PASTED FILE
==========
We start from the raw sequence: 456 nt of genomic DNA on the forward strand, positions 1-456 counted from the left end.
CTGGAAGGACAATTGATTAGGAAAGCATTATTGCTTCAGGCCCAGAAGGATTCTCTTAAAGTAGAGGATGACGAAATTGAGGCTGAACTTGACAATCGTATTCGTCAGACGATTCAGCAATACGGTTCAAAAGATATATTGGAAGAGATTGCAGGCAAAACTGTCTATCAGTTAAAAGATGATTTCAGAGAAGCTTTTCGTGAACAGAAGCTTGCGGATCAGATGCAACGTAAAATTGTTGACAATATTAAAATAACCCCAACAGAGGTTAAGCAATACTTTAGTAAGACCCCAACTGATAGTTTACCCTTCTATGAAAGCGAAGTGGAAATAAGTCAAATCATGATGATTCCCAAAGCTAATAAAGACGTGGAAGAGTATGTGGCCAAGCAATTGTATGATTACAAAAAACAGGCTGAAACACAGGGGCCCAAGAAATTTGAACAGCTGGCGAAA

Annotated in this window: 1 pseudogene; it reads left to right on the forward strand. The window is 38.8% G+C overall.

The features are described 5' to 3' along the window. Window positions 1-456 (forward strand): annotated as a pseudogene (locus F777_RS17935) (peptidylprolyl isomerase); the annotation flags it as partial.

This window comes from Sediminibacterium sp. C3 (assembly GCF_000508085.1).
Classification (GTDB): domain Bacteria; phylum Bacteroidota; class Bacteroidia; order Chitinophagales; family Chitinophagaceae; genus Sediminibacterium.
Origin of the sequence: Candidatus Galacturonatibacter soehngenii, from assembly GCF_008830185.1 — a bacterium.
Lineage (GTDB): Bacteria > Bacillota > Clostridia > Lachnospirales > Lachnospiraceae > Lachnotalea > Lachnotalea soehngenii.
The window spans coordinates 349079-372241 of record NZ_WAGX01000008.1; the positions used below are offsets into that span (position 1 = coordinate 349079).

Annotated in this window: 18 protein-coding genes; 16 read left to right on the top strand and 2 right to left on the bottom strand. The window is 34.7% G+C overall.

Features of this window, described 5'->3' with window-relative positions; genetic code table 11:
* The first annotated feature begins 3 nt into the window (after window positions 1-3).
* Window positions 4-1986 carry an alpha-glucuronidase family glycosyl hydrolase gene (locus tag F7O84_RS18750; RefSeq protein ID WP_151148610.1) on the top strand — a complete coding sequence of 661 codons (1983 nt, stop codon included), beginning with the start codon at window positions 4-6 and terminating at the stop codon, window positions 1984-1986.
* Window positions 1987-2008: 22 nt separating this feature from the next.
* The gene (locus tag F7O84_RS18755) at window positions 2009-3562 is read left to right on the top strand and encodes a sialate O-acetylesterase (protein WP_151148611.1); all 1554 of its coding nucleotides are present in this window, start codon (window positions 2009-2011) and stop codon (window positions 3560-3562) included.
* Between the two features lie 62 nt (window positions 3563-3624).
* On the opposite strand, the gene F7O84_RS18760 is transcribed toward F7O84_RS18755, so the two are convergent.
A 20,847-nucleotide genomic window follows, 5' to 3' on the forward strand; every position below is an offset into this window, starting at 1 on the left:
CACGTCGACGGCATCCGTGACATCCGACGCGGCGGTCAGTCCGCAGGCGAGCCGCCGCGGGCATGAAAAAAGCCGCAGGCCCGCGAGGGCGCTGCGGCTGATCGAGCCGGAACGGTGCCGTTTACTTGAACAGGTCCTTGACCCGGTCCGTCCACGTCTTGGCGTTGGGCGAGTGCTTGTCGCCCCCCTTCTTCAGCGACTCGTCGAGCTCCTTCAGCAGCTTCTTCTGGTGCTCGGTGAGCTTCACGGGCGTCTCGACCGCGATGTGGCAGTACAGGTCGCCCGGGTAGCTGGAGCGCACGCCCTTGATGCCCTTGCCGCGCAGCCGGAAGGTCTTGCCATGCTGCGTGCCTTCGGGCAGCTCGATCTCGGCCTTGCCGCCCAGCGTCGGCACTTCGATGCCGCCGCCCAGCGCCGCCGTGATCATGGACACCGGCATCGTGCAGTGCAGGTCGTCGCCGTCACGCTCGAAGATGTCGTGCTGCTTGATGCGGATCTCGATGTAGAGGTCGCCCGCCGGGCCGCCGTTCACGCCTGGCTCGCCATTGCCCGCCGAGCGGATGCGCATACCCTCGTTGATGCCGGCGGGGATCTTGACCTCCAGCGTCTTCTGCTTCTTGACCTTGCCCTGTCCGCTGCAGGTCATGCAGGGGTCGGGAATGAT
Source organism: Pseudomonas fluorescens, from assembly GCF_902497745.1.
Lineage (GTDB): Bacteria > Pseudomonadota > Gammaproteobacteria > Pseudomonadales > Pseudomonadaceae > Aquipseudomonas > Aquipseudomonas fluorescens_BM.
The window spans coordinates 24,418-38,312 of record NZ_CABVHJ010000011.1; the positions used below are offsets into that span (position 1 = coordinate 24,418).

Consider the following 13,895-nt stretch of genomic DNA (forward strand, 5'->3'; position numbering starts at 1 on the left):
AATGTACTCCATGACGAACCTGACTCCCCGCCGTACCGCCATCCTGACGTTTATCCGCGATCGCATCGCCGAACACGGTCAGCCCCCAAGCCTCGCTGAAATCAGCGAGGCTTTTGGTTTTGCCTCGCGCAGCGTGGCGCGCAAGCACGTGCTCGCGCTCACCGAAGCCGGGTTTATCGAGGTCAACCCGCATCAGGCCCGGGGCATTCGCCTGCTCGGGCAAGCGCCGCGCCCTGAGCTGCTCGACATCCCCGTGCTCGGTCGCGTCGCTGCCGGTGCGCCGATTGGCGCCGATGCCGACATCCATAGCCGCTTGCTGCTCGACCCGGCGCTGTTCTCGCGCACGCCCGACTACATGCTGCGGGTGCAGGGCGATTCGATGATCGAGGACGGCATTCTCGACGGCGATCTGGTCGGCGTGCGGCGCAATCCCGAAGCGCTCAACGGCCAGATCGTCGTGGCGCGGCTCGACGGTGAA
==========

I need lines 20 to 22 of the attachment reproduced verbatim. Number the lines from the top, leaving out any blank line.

Source organism: Pseudomonas fluorescens, from assembly GCF_902497745.1.
Lineage (GTDB): Bacteria > Pseudomonadota > Gammaproteobacteria > Pseudomonadales > Pseudomonadaceae > Aquipseudomonas > Aquipseudomonas fluorescens_BM.
The window spans coordinates 24,418-38,312 of record NZ_CABVHJ010000011.1; the positions used below are offsets into that span (position 1 = coordinate 24,418).